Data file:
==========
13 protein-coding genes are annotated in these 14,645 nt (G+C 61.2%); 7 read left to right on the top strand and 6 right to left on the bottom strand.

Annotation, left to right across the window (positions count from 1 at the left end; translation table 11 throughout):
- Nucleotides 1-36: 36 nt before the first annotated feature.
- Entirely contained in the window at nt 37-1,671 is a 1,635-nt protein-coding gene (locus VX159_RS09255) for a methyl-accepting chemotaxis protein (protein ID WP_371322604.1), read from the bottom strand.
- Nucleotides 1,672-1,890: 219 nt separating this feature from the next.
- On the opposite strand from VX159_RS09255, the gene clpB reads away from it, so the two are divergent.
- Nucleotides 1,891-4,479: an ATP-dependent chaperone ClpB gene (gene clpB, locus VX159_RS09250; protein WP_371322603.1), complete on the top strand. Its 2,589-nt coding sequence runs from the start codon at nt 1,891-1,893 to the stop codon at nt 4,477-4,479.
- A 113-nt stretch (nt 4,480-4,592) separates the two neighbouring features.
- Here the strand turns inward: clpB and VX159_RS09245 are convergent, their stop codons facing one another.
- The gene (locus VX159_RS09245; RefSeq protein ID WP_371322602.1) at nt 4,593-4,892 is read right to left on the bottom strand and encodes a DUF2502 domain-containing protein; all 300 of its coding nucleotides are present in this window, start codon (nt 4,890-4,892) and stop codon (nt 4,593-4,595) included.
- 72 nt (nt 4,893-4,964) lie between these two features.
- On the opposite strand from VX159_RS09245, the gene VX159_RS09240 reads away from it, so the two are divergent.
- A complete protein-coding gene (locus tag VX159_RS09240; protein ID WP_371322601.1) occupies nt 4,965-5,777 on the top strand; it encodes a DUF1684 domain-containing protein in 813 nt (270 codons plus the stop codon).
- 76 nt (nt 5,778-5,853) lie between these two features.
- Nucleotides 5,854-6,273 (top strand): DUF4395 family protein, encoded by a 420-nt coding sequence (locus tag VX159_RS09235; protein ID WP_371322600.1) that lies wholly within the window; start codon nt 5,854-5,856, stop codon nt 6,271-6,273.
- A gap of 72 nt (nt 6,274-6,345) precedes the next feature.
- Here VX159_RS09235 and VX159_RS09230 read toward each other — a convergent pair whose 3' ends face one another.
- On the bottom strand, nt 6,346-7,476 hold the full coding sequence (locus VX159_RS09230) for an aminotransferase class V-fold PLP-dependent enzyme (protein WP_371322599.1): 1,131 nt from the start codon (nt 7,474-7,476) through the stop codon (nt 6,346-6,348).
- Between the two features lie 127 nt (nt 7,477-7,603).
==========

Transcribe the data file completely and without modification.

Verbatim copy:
13 protein-coding genes are annotated in these 14,645 nt (G+C 61.2%); 7 read left to right on the top strand and 6 right to left on the bottom strand.

Annotation, left to right across the window (positions count from 1 at the left end; translation table 11 throughout):
- Nucleotides 1-36: 36 nt before the first annotated feature.
- Entirely contained in the window at nt 37-1,671 is a 1,635-nt protein-coding gene (locus VX159_RS09255) for a methyl-accepting chemotaxis protein (protein ID WP_371322604.1), read from the bottom strand.
- Nucleotides 1,672-1,890: 219 nt separating this feature from the next.
- On the opposite strand from VX159_RS09255, the gene clpB reads away from it, so the two are divergent.
- Nucleotides 1,891-4,479: an ATP-dependent chaperone ClpB gene (gene clpB, locus VX159_RS09250; protein WP_371322603.1), complete on the top strand. Its 2,589-nt coding sequence runs from the start codon at nt 1,891-1,893 to the stop codon at nt 4,477-4,479.
- A 113-nt stretch (nt 4,480-4,592) separates the two neighbouring features.
- Here the strand turns inward: clpB and VX159_RS09245 are convergent, their stop codons facing one another.
- The gene (locus VX159_RS09245; RefSeq protein ID WP_371322602.1) at nt 4,593-4,892 is read right to left on the bottom strand and encodes a DUF2502 domain-containing protein; all 300 of its coding nucleotides are present in this window, start codon (nt 4,890-4,892) and stop codon (nt 4,593-4,595) included.
- 72 nt (nt 4,893-4,964) lie between these two features.
- On the opposite strand from VX159_RS09245, the gene VX159_RS09240 reads away from it, so the two are divergent.
- A complete protein-coding gene (locus tag VX159_RS09240; protein ID WP_371322601.1) occupies nt 4,965-5,777 on the top strand; it encodes a DUF1684 domain-containing protein in 813 nt (270 codons plus the stop codon).
- 76 nt (nt 5,778-5,853) lie between these two features.
- Nucleotides 5,854-6,273 (top strand): DUF4395 family protein, encoded by a 420-nt coding sequence (locus tag VX159_RS09235; protein ID WP_371322600.1) that lies wholly within the window; start codon nt 5,854-5,856, stop codon nt 6,271-6,273.
- A gap of 72 nt (nt 6,274-6,345) precedes the next feature.
- Here VX159_RS09235 and VX159_RS09230 read toward each other — a convergent pair whose 3' ends face one another.
- On the bottom strand, nt 6,346-7,476 hold the full coding sequence (locus VX159_RS09230) for an aminotransferase class V-fold PLP-dependent enzyme (protein WP_371322599.1): 1,131 nt from the start codon (nt 7,474-7,476) through the stop codon (nt 6,346-6,348).
- Between the two features lie 127 nt (nt 7,477-7,603).